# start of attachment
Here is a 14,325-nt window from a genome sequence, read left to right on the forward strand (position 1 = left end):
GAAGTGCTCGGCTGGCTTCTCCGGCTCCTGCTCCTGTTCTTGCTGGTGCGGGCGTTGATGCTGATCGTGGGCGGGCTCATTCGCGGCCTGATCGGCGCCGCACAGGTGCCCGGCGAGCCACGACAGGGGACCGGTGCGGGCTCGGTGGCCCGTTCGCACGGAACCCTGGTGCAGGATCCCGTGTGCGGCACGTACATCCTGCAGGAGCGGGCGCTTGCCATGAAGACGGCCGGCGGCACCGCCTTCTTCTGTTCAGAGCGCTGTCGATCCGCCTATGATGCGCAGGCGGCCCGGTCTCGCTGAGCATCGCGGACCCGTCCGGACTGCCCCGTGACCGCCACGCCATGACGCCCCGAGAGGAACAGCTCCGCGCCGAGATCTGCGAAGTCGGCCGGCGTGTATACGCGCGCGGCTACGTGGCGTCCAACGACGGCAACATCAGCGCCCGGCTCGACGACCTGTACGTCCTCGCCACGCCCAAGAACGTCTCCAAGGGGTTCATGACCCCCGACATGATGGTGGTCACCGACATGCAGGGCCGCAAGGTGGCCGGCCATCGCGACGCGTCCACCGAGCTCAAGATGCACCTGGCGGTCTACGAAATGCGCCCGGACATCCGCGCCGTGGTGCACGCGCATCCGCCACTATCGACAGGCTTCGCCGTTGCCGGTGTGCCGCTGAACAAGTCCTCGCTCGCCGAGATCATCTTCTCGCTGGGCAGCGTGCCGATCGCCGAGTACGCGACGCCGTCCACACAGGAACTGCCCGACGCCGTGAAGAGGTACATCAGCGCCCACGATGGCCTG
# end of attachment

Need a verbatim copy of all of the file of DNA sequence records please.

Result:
Here is a 14,325-nt window from a genome sequence, read left to right on the forward strand (position 1 = left end):
GAAGTGCTCGGCTGGCTTCTCCGGCTCCTGCTCCTGTTCTTGCTGGTGCGGGCGTTGATGCTGATCGTGGGCGGGCTCATTCGCGGCCTGATCGGCGCCGCACAGGTGCCCGGCGAGCCACGACAGGGGACCGGTGCGGGCTCGGTGGCCCGTTCGCACGGAACCCTGGTGCAGGATCCCGTGTGCGGCACGTACATCCTGCAGGAGCGGGCGCTTGCCATGAAGACGGCCGGCGGCACCGCCTTCTTCTGTTCAGAGCGCTGTCGATCCGCCTATGATGCGCAGGCGGCCCGGTCTCGCTGAGCATCGCGGACCCGTCCGGACTGCCCCGTGACCGCCACGCCATGACGCCCCGAGAGGAACAGCTCCGCGCCGAGATCTGCGAAGTCGGCCGGCGTGTATACGCGCGCGGCTACGTGGCGTCCAACGACGGCAACATCAGCGCCCGGCTCGACGACCTGTACGTCCTCGCCACGCCCAAGAACGTCTCCAAGGGGTTCATGACCCCCGACATGATGGTGGTCACCGACATGCAGGGCCGCAAGGTGGCCGGCCATCGCGACGCGTCCACCGAGCTCAAGATGCACCTGGCGGTCTACGAAATGCGCCCGGACATCCGCGCCGTGGTGCACGCGCATCCGCCACTATCGACAGGCTTCGCCGTTGCCGGTGTGCCGCTGAACAAGTCCTCGCTCGCCGAGATCATCTTCTCGCTGGGCAGCGTGCCGATCGCCGAGTACGCGACGCCGTCCACACAGGAACTGCCCGACGCCGTGAAGAGGTACATCAGCGCCCACGATGGCCTG